Wynne, Watson not interested in making Ottawa officially bilingual
Quebec Liberal MP Denis Paradis says he'll bring idea to federal committee
Two of the leaders with the power to help make the City of Ottawa officially bilingual say they're not interested in joining the campaign floated by a Quebec MP.
Liberal MP Denis Paradis, chair of the House of Commons standing committee on official languages, says it's only right an officially bilingual country should have an officially bilingual capital.
Paradis said he wants the committee to talk about this when the House is back next week, but said the move wouldn't involve changing any federal laws.
His colleague Mélanie Joly, the minister responsible for official languages, told The Canadian Press the decision rests with the city and provincial governments.
Standing behind current laws
On Friday Ontario Premier Kathleen Wynne said the province isn't looking to change its law on the matter.
"We passed legislation at the provincial level to recognize the bilingual culture here in Ottawa, it's now up to the City of Ottawa to decide what the definition of that bilingualism is," she told reporters following a tour of a Hydro Ottawa facility on Friday.
"I think it's terrific you can live in French or English in Ottawa but it's up to the city to decide exactly how they want to decide that bilingualism."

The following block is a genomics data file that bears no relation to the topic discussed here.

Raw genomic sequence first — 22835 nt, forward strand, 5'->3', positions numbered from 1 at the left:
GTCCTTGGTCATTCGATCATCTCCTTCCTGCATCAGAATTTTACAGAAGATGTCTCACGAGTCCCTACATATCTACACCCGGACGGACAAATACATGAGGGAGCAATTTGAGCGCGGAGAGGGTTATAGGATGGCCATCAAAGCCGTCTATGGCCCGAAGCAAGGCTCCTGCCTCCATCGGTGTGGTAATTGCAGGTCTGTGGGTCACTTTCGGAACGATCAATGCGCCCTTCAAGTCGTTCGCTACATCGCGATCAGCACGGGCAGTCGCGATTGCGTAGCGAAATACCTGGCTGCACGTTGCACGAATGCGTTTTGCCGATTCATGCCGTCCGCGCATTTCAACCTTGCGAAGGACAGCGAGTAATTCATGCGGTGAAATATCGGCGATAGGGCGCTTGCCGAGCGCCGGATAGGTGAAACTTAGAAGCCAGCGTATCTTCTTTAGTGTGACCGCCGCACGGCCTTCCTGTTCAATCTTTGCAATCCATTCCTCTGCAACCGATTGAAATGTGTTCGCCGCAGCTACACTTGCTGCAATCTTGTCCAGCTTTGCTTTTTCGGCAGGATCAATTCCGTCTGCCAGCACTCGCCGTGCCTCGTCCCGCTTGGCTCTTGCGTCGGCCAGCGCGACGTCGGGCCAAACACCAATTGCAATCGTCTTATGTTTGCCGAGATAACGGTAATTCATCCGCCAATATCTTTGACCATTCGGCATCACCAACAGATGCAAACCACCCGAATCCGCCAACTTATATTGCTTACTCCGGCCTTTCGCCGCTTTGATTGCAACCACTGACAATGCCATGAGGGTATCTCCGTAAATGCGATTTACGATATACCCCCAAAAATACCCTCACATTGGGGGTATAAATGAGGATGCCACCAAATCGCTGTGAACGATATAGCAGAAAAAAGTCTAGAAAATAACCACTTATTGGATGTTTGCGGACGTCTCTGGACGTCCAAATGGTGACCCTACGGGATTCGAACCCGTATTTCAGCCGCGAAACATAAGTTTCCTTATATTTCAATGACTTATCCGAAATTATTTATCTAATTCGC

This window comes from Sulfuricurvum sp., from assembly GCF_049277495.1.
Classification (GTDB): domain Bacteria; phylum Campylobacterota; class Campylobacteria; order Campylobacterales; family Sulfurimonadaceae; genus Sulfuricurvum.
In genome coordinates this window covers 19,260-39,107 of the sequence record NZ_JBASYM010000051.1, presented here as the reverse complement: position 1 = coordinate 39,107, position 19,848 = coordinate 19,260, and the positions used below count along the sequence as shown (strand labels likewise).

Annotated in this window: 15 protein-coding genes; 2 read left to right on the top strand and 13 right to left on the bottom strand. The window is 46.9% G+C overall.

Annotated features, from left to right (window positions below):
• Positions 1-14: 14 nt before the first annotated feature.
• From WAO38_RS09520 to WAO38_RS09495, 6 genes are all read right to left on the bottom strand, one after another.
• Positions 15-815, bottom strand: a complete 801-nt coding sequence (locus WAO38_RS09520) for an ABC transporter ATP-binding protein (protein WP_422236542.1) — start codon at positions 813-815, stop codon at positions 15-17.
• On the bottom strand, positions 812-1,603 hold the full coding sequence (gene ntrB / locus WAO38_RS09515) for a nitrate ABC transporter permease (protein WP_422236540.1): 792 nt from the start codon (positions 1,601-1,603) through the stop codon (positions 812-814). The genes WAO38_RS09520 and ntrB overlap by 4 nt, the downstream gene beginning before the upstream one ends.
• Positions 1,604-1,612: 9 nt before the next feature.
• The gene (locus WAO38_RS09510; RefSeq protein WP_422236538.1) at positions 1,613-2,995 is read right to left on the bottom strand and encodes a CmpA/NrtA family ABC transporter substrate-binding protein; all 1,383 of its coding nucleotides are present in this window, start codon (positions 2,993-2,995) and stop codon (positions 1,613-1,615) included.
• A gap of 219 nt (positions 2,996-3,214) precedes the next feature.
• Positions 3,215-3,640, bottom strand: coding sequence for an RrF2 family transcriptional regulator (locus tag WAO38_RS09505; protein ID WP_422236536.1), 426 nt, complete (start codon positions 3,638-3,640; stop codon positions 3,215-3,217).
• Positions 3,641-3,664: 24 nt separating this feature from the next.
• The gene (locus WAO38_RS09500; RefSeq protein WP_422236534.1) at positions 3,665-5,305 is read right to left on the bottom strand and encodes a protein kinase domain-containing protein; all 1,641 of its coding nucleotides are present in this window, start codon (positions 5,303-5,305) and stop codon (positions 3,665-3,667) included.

The City of Ottawa Act, which is an Ontario law, states "the city shall adopt a policy respecting the use of the English and French languages in all or specified parts of the administration of the city and in the provision of all or specified municipal services by the city."
Ottawa Mayor Jim Watson said in a statement Friday there's no change to his long-standing position that the city doesn't need any further bilingualism rules.
The City of Ottawa's bilingualism bylaw recognizes the bilingual character of the city and says services will be available in both languages.
Council doesn't appear unanimous
While Watson's will is usually the way of city council, a motion on this could be introduced and passed with enough votes from councillors.
Rideau-Vanier councillor Mathieu Fleury told Radio-Canada he thinks making Ottawa officially bilingual would be an important gesture. He said he would talk to other councillors to see if he can get them on board.
Still, Rideau-Goulbourn councillor Scott Moffatt said Friday he thinks the city's bilingualism policy is good. Any attempt by the federal government to make a change would be "out of line," he said.
"This is a city decision. This is not a decision that should be made by the federal government," he said.
"If we're going to make a change to how we operate, it's going to be done at our level, it's going to be done by city council and the mayor."
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With files from Catherine Lanthier